As the US approaches the debt ceiling deadline, the potential consequences bring a sense of uncertainty. Political negotiations and market volatility have sparked debates on possible outcomes and their impacts. In this blog, we aim to provide an overview of the US debt ceiling issue and potential paths forward.
The current debt ceiling of $31.381 trillion, agreed upon in December 2021, was reached in January of this year. Since then, the US Government has relied on two sources to fund ongoing spending: the Treasury General Account (TGA) and extraordinary measures. The TGA is essentially a checking account held by the US Treasury at the Federal Reserve, housing accumulated funds from tax payments and debt issuance. Extraordinary measures include actions to extend the deadline for enacting debt limit legislation, such as suspending reinvestments in various federal retirement and exchange stabilization funds. As of May 19, 2023, the TGA balance stands at approximately $60.7 billion, significantly down from the balance of $317 billion at the start of the year. With the debt ceiling reached, the Treasury relied heavily on tax receipts in April and May to support spending. However, tax payments have come in lower than anticipated, leading Treasury Secretary Janet Yellen to project that the available funds could be exhausted as soon as June.
All eyes are now on Washington for an agreement on increasing the debt ceiling. Kevin McCarthy led the passage of a debt limit bill through the Republican-controlled House of Representatives, proposing spending cuts and an annual cap on spending growth over the next decade. President Joe Biden and the Democrat-controlled Senate advocate for deficit reduction through increased taxes on individuals and corporations. McCarthy and Biden have been engaged in regular meetings, closely watched by financial markets.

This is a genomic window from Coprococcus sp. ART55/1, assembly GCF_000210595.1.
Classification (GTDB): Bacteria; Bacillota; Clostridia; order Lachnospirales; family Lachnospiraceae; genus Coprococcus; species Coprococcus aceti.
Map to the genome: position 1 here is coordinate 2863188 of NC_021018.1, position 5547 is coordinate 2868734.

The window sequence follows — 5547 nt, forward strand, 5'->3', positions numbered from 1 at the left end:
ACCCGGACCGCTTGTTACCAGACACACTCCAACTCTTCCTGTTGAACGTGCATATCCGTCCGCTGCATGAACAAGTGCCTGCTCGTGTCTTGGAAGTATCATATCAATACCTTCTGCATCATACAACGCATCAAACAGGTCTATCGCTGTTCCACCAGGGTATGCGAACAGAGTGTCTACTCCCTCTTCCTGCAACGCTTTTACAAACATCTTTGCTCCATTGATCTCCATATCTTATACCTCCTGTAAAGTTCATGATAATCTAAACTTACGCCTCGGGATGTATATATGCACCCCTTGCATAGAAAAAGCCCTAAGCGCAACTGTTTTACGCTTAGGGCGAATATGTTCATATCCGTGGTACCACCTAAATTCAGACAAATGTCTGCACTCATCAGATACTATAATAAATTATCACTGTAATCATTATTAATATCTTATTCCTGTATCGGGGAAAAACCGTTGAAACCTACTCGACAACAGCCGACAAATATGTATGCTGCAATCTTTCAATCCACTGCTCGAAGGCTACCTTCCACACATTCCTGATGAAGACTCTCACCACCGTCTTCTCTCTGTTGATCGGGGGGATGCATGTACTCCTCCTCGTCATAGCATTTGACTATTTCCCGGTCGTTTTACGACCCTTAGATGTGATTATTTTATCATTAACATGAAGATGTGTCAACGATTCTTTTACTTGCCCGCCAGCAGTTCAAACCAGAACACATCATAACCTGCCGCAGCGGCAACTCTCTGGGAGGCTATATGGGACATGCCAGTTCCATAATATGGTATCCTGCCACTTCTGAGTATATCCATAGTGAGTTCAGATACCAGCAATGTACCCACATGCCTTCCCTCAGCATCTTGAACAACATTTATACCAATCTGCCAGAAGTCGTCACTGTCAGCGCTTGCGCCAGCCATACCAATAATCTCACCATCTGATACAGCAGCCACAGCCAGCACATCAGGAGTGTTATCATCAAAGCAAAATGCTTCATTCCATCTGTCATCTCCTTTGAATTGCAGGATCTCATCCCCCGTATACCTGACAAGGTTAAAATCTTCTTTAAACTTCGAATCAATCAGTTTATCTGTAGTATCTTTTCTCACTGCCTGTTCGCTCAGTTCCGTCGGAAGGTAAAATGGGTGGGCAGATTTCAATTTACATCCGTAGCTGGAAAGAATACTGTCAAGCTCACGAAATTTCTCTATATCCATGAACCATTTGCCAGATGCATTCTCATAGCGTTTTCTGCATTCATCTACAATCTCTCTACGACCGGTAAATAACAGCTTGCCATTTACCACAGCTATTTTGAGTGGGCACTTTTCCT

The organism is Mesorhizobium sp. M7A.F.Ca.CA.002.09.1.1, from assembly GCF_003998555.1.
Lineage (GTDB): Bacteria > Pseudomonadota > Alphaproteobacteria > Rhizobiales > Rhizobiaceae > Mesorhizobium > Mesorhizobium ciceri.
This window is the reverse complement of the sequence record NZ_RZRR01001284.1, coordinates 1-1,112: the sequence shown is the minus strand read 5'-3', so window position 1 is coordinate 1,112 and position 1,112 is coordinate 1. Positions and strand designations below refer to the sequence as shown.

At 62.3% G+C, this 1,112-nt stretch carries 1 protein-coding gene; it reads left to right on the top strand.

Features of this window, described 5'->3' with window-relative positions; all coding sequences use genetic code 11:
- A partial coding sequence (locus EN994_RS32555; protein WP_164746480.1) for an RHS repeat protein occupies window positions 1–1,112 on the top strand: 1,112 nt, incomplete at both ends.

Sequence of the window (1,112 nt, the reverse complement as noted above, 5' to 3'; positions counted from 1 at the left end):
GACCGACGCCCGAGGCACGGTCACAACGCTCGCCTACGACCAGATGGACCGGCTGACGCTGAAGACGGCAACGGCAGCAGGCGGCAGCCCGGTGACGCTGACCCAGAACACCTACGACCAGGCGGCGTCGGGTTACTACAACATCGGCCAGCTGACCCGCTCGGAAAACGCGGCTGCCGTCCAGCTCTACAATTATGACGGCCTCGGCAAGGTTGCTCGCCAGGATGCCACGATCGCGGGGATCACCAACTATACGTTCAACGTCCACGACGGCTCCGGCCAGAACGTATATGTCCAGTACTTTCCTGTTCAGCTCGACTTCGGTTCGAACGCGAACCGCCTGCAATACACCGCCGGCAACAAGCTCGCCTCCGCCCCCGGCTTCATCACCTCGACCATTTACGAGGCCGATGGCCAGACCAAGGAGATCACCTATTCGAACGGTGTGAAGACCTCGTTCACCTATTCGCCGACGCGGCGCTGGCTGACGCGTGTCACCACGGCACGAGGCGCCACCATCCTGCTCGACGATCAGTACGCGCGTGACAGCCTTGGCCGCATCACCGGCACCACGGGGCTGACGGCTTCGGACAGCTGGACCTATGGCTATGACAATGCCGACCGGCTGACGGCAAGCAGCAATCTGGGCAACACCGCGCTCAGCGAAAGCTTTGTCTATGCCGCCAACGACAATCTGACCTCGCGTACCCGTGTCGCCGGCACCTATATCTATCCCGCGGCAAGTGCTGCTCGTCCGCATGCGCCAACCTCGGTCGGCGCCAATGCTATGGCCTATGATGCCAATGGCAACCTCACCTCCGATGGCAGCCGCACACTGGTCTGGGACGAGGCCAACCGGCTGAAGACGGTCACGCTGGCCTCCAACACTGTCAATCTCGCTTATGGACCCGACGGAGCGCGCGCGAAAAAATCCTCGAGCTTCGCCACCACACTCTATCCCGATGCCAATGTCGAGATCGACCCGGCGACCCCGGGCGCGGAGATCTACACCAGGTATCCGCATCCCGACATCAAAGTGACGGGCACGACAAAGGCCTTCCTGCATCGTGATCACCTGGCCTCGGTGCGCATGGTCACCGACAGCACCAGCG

The question arises: where do we go from here? Our base case is that an agreement between the two parties will be reached prior to funds being exhausted. In previous instances, including 2011, 2013, and 2021, Congress successfully negotiated an increase in the debt ceiling. In the unlikely event that an agreement is not reached, there are two possible avenues to avoid defaulting on debt obligations. The first option would be to prioritize debt payments over other obligations, such as Medicaid, infrastructure, education, and law enforcement funding. The second option would involve President Biden invoking the 14th amendment, which states that “the validity of the public debt authorized by law … shall not be questioned.” While legal experts hold varying opinions on the interpretation of this clause, President Biden’s intent would be to bypass Congress and raise the nation’s debt limit.
In the face of the approaching US debt ceiling deadline, the expectation remains that an agreement will be reached between parties to avoid financial turmoil, while alternative measures and legal interpretations provide potential paths forward in the unlikely event of a failure to reach a consensus.
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